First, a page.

Archive for the 'News' Category

Out of the Desert, Into the Promised Land

Saturday, March 1st, 2014

reg mtg kc moFor those of you in the Kansas City who want to attend a dynamite Regional Meeting, please plan to attend the session to be held on March 15, 2014, in Independence, MO, at the Franciscan Prayer Center. If you are from out of the area, you can contact the Sisters of St. Francis of the Holy Eucharist for overnight accommodations. Having personally stayed there myself, I can attest to the comfort and beauty of surroundings and warm hospitality.

The speakers include: Fr. Thomas Nelson, O.Praem. who will speak on “Spiritual Warfare, Engaging in the Battle for Souls;” Dr. John-Mark Miravalle whose talk will be: “Our Lady’s Labor Pains: Mary at the Foot of the Cross”; and Ms. Cheri Bowe, a consecrated virgin, who will speak on the “The Tree of Life: Our Call to Holiness Rooted in Baptism.”

Most Rev. Robert Finn will be the main celebrant and homilist for the 11:30 am Mass.

Registration for the entire day is $15.00 if you are registered by 3/12/14. This cost includes lunch. It will be $20.00 on the day of the conference (lunch is not included). It pays to register in advance!

The over-riding theme for the day is gratitude for the 40th celebration of our founding in 1974.

Please join us!

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Listening to the Voice of Christ

Tuesday, February 25th, 2014

sr candidaSister Candida Bellotti spent her 107th birthday with Pope Francis last week. The Holy Father greeted her and other Italian religious after his usual daily mass at St. Martha’s in Vatican City. Sr. Candida is a Camillian Sister who has been 80 years a religious. The Camillians were founded by St. Camillus de Lellis (d. 1614) and pronounce a fourth vow in additional to the vows of poverty, chastity and obedience: “To serve the sick, even with danger to one’s own life.” You can always pick them out of a crowd by the distinctive red cross on their habit.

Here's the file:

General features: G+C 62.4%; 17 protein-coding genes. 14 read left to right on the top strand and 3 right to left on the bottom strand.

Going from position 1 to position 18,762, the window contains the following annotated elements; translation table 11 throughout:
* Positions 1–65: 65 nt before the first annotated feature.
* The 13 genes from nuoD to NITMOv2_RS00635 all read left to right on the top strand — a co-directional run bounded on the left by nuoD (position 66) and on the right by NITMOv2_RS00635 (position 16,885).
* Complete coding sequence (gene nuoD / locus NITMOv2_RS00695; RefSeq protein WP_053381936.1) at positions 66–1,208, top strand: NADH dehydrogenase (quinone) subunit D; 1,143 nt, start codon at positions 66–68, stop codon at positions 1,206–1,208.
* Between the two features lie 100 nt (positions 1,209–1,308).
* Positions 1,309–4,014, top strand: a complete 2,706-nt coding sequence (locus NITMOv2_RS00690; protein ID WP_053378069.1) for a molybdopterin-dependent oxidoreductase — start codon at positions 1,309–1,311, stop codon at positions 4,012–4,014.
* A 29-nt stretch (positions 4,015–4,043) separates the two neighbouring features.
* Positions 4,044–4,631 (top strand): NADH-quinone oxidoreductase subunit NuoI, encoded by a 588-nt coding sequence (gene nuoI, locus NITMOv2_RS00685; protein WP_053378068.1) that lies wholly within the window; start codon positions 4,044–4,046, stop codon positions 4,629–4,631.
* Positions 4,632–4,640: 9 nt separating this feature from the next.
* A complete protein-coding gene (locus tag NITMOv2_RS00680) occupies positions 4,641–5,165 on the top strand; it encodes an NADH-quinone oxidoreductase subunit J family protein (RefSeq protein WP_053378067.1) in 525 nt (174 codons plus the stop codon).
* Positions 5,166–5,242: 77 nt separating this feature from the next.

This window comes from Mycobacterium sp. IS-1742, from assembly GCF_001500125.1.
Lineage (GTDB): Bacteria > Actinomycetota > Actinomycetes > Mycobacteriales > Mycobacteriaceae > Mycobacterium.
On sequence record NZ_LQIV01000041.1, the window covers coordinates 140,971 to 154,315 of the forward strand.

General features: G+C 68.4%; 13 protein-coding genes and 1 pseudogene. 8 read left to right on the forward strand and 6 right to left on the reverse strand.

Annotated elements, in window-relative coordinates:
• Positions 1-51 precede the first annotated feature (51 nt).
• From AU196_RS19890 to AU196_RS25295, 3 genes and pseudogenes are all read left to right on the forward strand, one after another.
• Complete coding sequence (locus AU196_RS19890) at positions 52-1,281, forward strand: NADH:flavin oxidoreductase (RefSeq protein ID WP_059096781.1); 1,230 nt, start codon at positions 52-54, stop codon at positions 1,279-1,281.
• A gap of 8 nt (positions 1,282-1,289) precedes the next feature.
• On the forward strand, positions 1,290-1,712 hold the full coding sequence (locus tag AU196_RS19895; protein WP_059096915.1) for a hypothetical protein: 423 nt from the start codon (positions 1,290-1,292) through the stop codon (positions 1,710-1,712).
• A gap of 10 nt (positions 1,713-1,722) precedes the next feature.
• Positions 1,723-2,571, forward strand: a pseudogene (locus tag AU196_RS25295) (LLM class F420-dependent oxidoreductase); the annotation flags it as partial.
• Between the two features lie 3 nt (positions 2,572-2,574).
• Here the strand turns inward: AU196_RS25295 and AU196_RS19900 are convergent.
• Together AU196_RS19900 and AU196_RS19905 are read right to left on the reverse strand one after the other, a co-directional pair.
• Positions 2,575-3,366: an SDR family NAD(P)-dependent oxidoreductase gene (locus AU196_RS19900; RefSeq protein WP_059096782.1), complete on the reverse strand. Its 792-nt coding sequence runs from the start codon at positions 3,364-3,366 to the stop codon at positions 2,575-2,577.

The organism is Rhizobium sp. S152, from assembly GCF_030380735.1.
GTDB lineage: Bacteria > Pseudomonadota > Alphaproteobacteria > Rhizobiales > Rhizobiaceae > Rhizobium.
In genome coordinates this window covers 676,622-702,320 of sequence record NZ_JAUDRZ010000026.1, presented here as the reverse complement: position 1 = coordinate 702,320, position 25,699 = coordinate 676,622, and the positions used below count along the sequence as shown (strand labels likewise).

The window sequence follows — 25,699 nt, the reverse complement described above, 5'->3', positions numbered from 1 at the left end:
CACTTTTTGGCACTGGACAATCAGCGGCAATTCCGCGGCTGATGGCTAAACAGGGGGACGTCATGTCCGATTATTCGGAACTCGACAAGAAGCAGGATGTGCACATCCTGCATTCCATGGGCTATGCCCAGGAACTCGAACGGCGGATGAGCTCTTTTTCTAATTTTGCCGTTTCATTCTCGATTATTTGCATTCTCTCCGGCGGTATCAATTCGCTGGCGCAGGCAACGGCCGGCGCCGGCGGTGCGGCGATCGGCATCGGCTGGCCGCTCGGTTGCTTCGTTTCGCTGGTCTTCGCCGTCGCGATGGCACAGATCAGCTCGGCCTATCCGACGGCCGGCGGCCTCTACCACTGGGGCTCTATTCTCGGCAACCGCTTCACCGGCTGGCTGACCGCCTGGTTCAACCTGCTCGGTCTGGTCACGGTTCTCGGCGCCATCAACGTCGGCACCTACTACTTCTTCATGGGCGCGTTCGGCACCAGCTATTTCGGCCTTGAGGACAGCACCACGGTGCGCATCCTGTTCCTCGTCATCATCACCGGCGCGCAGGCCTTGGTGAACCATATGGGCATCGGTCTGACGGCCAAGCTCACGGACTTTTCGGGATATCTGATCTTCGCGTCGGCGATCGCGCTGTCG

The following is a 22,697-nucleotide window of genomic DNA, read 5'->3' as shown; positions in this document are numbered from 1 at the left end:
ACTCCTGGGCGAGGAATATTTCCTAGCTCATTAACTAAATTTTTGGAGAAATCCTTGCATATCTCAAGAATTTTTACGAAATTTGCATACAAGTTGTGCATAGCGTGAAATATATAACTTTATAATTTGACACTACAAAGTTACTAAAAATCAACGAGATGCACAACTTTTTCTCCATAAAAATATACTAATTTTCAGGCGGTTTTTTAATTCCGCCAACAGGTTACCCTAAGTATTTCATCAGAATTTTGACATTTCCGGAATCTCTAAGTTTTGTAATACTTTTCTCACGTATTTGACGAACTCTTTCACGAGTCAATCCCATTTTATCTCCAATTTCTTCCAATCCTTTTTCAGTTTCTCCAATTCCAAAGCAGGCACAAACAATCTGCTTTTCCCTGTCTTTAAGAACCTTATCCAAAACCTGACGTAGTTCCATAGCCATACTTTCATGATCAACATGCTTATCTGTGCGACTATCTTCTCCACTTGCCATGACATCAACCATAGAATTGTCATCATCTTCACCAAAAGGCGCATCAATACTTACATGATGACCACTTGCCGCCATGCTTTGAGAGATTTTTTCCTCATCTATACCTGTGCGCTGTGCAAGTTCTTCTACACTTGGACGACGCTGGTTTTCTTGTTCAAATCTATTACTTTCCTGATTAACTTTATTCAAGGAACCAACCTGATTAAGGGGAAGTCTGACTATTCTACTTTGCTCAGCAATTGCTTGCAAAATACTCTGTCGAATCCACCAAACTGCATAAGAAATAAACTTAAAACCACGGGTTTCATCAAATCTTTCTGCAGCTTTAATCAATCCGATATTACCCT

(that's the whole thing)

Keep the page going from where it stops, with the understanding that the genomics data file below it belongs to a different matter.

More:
Sister was born in 1907 in Quinzano, Verona, Italy, the third of ten children born into the family. She professed vows in 1932 and worked until her retirement in 2000 at the age of 93! When she was 100, she traveled to Lourdes on a pilgrimage! You are never too old to enjoy life.

She has been over 80 years a religious and said, “I have never regretted having chosen this vocation.” What is the secret to her long life? She says, “To listen to the voice of Christ and to be docile to His will. During my whole life I have thought where the Lord takes me, that’s the right place for me.”

 

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Teaching Eternal Values

Tuesday, February 11th, 2014

The National Catholic Register has an article in its latest issue (2/9/14) about teaching Orders active in the Church today. I am happy to say that all of those cited are IRL Affiliate members and doing astonishingly well with vocations. Here are some highlights:

 

op edNashville Dominicans:

Their official name is the Dominican Sisters of St. Cecilia and they were founded in 1860, proving that you do not have to be an new order in order to be thriving. The Motherhouse is located in Tennessee, the state with the lowest percentage of Catholics in the U.S. There are 300 sisters teaching in 40 schools in the US, though there are also sisters in Australia, Canada and Scotland.The Dominicans’ motto is veritas (truth) with the mission to contemplate the truths of Christ and pass on the fruits of that contemplation to others.  The sisters equip students “to go out and transform the culture for Christ.”

 

ck2 edSchool Sisters of Christ the King

The School Sisters of Christ the King were founded in 1976 by Bishop Glennon Flavin, the 3rd president of the IRL. There are 32 sisters teaching 1500 students in the Diocese of Lincoln. Their goal is “to bring abut the reign of Christ through Catholic education.” Three former students have become sisters within the order! What a wonderful testimony to the holy example of the teaching sisters!

 

op2 edDominican Sisters of Mary, Mother of the Eucharist

These Dominican sisters were canonically established in 1997. Then there were 4 sisters—today there are 120 sisters whose average age is 29! The sisters teach in schools in 8 states across the country. Sr. Joseph Andrew said, “Ours is a holistic approach, touching mind, body and soul. We seek to put a Catholic culture in our schools.”